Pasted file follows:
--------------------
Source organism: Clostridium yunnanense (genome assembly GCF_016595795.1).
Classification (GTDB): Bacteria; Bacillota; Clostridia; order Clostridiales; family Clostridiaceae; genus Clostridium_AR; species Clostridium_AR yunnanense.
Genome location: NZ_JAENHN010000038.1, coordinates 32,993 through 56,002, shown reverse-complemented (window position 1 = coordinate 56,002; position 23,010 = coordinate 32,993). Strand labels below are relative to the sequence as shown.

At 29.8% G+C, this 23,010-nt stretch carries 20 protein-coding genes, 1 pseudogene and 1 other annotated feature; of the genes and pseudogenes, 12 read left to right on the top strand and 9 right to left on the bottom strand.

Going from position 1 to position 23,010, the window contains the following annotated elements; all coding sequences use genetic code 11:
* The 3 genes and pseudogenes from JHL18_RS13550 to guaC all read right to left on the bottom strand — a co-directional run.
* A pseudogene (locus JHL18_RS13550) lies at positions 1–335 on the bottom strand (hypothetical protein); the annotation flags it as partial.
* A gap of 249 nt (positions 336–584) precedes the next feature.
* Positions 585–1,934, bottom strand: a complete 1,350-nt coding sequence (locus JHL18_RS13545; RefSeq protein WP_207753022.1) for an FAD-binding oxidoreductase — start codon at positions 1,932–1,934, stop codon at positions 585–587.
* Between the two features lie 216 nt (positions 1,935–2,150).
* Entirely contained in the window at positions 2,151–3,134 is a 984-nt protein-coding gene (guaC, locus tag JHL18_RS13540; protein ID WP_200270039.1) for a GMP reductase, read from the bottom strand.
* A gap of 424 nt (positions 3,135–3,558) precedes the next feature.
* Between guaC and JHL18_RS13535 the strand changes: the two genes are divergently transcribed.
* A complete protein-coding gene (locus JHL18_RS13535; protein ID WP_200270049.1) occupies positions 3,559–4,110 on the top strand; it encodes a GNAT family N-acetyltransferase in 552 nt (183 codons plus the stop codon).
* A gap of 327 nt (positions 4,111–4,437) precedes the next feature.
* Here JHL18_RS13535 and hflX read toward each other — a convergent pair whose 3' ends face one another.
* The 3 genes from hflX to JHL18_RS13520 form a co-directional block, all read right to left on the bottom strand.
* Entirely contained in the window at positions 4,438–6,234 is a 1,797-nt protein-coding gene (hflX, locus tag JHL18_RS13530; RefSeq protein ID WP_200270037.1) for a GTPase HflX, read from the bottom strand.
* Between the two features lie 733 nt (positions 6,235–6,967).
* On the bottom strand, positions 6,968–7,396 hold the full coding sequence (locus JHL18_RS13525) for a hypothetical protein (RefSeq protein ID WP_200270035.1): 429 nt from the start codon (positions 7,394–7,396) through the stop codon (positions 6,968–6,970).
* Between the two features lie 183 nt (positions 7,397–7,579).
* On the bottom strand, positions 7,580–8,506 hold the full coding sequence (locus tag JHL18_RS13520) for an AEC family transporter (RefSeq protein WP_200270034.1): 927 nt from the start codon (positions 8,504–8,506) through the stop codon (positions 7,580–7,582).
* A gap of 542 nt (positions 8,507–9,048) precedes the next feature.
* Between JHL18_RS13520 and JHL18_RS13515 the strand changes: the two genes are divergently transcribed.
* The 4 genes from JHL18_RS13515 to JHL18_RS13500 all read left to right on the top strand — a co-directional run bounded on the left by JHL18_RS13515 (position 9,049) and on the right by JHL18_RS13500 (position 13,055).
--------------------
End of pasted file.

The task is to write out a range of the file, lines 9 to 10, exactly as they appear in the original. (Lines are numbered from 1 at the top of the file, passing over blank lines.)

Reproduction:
* Positions 585–1,934, bottom strand: a complete 1,350-nt coding sequence (locus JHL18_RS13545; RefSeq protein WP_207753022.1) for an FAD-binding oxidoreductase — start codon at positions 1,932–1,934, stop codon at positions 585–587.
* Between the two features lie 216 nt (positions 1,935–2,150).